GPs squeezing more into 15 minute appointments
GPs are fitting much more into patient consultations than they were a decade ago but the average length of the consultation has stayed the same, research led by the University of Sydney shows.
"Our GPs are getting busier and busier," lead author Associate Professor Helena Britt from Sydney Medical School, said.
"'We are seeing our GPs more often than we were a decade ago, and the GPs are also fitting more into their consultations. For example patients are presenting with more issues, GPs are managing more problems, and doing more tests and procedures — yet the time spent in the average consultation has stayed steady at about 15 minutes."
Two reports published recently General practice activity in Australia 2011-12 and A decade of Australian general practice 2002-03 to 2011-12, provide data on the activities of our GPs and the care of their patients.
The data comes from the Bettering the Evaluation and Care of Health (BEACH) program which continuously collects information about clinical activities in general practice in Australia. Associate Professor Britt is director of the program.
"In 2011-12, 83 per cent of Australia's 22.6 million population saw a GP at least once, and Medicare paid for an average 5.4 visits per person (122.5 million in total)," Associate Professor Britt said.
The number of procedures done at GP visits increased when Medicare started to pay for some procedures done by practice nurses, under the supervision of the GP.
In 2011-12 nurses did about one third of all the procedures recorded in BEACH.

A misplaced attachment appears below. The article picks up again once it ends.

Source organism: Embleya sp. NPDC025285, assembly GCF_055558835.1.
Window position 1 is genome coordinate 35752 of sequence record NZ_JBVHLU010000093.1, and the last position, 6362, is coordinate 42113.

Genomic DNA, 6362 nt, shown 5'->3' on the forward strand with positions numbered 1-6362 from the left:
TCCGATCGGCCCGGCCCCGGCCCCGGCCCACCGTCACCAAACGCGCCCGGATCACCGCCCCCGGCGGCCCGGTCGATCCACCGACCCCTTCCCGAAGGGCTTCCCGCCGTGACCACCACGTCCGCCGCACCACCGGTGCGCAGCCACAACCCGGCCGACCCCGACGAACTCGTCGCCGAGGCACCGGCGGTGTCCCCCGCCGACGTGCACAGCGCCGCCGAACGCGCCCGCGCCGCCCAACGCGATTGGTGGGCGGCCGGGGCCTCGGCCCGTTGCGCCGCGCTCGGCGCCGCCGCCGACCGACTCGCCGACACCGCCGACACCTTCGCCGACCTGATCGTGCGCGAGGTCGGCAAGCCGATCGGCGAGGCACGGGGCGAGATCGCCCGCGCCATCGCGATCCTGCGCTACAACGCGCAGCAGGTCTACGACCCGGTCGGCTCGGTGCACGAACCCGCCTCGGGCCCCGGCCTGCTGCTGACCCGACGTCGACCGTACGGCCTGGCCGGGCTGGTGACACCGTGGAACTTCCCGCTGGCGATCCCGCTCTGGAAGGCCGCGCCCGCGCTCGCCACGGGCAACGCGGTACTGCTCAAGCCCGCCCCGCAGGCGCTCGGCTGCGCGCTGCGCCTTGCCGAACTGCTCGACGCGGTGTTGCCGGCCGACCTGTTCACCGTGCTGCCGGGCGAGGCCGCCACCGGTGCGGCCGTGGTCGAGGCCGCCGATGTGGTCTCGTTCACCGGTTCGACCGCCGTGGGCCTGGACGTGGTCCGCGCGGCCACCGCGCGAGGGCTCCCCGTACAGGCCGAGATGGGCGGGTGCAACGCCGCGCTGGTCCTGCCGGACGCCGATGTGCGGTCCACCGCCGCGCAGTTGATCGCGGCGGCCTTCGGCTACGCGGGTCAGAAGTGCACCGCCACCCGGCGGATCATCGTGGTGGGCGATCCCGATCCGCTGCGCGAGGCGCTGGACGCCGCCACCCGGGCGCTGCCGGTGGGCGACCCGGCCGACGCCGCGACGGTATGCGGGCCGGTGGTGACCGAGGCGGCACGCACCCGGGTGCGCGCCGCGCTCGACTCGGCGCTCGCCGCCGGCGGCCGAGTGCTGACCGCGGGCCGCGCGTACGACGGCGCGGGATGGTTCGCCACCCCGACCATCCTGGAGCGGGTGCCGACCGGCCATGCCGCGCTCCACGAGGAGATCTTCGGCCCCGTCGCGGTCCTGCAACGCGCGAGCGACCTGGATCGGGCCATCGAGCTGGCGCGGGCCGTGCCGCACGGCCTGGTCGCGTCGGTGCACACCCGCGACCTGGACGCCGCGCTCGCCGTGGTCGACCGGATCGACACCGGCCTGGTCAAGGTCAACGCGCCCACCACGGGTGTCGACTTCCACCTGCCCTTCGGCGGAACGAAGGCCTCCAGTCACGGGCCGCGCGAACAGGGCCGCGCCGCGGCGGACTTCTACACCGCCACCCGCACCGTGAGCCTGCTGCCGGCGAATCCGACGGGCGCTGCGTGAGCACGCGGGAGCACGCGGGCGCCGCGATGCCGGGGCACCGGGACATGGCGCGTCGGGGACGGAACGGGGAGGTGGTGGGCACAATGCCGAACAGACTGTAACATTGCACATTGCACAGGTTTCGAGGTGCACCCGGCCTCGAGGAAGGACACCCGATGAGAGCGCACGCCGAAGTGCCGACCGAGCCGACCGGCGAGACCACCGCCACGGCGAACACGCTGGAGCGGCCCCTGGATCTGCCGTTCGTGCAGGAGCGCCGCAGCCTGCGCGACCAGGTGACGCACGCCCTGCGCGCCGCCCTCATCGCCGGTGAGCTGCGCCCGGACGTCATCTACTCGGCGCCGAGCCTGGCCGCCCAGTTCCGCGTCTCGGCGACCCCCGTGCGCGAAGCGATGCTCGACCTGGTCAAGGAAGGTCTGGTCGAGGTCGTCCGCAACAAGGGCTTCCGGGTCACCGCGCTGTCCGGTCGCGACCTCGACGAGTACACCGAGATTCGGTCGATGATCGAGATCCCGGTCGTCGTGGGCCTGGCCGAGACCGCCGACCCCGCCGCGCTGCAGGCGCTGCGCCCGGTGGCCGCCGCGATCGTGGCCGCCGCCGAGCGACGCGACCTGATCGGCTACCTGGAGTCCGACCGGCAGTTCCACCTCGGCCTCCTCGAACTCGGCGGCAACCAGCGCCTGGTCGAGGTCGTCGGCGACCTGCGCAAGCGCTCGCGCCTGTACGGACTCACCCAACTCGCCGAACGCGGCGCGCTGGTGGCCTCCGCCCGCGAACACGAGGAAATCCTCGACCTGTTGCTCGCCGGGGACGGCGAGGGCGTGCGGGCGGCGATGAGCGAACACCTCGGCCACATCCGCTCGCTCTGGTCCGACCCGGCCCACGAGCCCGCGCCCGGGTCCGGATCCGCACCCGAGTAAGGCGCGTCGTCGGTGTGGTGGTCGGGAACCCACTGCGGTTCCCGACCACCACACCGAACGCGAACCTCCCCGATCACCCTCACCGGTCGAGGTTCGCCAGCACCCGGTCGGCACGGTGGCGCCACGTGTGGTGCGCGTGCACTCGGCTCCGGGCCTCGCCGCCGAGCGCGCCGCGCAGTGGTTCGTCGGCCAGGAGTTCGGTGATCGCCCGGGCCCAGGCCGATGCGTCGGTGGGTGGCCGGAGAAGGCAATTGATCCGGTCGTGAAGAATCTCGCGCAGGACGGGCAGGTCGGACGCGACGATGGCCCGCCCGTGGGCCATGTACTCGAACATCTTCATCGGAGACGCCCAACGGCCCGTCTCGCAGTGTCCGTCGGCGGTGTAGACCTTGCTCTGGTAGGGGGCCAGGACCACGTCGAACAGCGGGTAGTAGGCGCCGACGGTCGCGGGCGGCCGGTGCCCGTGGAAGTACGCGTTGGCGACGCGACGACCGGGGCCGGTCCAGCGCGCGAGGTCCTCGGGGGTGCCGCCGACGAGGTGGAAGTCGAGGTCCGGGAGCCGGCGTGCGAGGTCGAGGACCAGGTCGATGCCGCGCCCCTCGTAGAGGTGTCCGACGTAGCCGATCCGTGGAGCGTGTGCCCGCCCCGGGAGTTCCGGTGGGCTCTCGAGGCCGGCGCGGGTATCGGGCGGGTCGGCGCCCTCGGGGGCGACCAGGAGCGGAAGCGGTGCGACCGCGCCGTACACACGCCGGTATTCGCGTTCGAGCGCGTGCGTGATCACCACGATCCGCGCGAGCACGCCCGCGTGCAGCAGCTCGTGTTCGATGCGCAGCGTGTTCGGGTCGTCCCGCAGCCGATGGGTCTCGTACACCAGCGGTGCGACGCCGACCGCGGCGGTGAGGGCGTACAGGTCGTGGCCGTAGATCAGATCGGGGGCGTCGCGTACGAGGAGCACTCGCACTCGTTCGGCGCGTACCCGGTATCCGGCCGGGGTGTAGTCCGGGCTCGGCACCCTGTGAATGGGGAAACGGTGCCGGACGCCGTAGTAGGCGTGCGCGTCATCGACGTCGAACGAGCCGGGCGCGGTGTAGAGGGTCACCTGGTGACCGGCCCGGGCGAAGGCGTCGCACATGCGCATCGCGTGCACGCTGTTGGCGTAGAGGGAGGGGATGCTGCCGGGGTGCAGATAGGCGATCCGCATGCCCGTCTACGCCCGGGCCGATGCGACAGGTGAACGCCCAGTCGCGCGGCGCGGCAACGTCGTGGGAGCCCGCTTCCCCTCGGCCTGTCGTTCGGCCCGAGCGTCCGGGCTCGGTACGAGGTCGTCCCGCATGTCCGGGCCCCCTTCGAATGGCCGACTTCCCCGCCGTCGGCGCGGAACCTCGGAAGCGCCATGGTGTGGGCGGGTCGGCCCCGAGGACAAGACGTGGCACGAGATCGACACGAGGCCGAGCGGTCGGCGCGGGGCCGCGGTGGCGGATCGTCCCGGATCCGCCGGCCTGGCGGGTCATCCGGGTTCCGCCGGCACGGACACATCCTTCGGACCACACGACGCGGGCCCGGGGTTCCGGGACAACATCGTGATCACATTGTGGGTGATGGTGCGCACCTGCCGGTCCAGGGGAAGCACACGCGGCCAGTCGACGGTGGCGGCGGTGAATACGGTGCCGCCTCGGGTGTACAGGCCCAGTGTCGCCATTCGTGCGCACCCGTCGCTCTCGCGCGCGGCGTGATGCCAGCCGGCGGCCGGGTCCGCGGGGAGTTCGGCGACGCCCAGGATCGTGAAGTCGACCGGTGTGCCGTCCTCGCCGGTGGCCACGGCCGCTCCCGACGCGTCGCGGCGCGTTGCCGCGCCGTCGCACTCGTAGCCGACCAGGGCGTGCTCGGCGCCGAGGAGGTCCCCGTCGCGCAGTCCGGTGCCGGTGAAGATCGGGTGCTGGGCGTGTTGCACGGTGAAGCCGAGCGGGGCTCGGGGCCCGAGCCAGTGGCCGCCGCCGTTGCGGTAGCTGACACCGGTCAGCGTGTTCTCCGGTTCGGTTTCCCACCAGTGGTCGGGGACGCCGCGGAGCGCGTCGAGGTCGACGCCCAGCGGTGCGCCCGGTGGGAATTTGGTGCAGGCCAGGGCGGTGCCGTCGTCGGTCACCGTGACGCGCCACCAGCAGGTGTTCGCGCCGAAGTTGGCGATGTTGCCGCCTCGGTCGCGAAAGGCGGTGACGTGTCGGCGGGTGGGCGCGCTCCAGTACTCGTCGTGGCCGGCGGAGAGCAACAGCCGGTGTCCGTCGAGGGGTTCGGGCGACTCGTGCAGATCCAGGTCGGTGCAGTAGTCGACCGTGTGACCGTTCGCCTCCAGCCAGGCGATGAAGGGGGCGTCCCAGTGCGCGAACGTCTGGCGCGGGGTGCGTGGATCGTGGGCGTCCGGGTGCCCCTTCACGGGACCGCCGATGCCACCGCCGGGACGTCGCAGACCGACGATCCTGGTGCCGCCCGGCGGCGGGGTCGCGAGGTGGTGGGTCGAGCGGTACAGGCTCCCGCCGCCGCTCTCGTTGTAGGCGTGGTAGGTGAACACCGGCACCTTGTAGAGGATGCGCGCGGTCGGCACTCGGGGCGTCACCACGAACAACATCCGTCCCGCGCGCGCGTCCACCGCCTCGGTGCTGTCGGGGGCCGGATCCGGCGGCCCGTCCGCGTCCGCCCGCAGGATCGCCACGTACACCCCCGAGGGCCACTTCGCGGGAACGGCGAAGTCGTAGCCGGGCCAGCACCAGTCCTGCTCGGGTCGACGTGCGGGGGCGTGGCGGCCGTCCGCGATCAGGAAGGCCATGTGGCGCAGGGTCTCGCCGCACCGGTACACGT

In contrast to the increase in the number of procedures following the involvement of nurses in consultations, since the nurses' involvement GPs give less advice, education and counselling about exercise, nutrition and weight.
"That trend is continuing so we hope that the important role of exercise and dietary advice is being picked up by the practice nurses at, for example, independent meetings with patients as part of their chronic disease management, or as part of diabetes education," Professor Britt said.
"The trouble is we don't have information about these nurses' work outside GP-patient encounters. Practice nurses' independent activities represent a growing gap in our understanding of the content of general practice care of the population."
This year the researchers also investigated which problems are referred to certain specialist groups, an area in which there is virtually no information available worldwide.
They found that osteoarthritis accounted for one in five new GP referrals to orthopaedic surgeons, ischaemic heart disease accounted for one out of five referrals to cardiologists and diabetes for one out of six referrals to ophthalmologists.